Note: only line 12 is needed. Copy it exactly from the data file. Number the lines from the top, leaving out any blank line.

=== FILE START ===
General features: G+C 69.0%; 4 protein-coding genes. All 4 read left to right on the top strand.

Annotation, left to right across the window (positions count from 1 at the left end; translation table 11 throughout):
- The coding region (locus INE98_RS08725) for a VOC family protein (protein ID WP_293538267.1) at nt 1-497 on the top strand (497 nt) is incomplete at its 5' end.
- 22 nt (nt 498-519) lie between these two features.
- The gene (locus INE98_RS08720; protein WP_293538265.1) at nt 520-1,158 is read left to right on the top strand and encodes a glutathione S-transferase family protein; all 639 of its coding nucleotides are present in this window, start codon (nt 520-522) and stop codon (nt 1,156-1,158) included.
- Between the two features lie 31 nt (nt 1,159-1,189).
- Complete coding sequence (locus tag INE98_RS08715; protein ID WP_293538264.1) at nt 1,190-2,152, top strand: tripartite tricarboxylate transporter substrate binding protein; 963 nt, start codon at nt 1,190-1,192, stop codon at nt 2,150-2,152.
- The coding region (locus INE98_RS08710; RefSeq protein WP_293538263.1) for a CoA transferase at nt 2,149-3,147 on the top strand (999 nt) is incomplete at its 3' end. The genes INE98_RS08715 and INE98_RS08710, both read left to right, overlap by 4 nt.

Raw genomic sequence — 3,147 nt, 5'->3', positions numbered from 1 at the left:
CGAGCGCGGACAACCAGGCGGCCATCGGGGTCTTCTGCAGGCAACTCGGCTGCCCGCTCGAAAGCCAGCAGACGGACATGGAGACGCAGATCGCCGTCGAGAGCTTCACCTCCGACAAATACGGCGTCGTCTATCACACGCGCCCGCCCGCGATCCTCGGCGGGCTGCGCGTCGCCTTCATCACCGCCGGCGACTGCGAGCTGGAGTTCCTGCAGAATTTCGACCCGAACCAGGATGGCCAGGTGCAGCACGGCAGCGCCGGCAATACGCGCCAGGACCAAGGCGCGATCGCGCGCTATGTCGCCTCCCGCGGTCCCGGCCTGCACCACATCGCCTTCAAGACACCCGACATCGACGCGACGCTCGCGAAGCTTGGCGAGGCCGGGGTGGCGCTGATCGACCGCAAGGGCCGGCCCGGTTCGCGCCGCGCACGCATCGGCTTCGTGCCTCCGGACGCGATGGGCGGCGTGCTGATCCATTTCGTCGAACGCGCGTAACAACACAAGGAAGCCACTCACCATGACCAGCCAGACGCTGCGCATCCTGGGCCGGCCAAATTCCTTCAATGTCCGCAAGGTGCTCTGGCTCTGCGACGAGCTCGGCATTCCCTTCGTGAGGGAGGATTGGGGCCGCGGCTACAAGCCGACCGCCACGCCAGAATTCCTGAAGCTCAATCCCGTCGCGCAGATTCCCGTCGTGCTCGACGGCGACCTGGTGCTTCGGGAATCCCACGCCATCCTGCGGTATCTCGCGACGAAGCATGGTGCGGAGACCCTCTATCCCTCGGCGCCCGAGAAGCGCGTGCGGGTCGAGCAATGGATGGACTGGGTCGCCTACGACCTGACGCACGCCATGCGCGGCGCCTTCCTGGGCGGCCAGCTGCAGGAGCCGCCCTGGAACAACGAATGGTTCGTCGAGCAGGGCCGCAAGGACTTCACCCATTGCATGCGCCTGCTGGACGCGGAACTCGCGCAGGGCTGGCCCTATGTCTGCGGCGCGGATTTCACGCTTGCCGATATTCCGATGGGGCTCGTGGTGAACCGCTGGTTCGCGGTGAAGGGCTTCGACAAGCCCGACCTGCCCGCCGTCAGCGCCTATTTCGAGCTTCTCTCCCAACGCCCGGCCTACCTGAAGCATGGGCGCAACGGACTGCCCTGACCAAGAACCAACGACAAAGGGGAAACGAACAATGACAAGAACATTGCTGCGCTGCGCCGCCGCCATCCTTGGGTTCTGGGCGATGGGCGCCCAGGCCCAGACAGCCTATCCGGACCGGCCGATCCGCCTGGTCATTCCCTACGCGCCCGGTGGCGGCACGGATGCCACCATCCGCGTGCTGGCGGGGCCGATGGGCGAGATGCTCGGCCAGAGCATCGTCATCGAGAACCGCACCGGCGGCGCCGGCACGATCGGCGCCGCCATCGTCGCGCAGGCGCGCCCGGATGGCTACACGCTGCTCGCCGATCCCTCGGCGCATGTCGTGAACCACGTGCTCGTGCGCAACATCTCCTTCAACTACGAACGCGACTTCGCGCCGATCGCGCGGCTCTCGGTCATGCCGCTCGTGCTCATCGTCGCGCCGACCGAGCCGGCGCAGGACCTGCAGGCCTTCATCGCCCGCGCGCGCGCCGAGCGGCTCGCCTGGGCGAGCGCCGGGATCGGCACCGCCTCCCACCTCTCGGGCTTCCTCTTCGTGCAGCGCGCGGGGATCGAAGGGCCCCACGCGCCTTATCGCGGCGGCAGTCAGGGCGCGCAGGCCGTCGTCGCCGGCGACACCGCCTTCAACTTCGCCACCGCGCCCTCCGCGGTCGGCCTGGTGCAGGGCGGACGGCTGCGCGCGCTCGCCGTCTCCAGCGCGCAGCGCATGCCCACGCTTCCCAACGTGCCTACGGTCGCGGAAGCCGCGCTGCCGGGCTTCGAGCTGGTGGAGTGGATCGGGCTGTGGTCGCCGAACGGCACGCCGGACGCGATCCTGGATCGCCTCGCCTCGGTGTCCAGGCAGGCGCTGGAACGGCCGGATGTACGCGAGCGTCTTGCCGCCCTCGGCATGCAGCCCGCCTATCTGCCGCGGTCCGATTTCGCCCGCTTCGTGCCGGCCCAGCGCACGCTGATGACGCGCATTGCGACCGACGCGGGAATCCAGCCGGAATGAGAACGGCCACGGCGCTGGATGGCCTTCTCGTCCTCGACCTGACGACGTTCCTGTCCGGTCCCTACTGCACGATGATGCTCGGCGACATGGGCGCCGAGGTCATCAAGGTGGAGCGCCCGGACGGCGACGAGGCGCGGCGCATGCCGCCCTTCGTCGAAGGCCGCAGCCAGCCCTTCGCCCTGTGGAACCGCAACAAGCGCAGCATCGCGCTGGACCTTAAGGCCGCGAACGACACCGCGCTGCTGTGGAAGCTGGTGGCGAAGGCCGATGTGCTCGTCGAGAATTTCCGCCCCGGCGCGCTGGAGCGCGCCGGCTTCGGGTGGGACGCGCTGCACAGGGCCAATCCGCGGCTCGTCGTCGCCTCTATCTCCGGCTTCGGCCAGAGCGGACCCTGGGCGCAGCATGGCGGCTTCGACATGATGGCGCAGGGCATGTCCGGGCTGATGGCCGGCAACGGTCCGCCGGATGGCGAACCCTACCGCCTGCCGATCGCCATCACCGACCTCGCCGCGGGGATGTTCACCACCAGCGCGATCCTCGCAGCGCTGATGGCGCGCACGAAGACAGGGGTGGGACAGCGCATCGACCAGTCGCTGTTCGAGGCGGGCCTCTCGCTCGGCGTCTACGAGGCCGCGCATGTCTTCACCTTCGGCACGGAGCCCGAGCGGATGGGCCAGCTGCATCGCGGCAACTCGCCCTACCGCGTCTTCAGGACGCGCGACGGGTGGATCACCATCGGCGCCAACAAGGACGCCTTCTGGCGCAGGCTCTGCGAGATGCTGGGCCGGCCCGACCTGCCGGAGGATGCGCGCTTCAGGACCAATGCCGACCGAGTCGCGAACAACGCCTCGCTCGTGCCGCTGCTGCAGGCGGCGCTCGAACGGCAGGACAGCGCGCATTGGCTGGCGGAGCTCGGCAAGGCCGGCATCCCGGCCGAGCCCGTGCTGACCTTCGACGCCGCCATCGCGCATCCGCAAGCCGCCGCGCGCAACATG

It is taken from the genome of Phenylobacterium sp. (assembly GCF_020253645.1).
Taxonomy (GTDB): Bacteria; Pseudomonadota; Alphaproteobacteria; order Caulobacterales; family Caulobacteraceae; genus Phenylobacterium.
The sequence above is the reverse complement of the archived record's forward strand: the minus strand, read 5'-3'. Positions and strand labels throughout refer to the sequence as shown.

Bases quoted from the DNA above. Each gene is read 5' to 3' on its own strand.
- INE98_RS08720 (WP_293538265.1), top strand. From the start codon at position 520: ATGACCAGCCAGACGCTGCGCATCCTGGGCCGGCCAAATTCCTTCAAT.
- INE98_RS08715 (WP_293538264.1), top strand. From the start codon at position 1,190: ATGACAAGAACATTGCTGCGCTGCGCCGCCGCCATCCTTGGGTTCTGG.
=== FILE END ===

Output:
Taxonomy (GTDB): Bacteria; Pseudomonadota; Alphaproteobacteria; order Caulobacterales; family Caulobacteraceae; genus Phenylobacterium.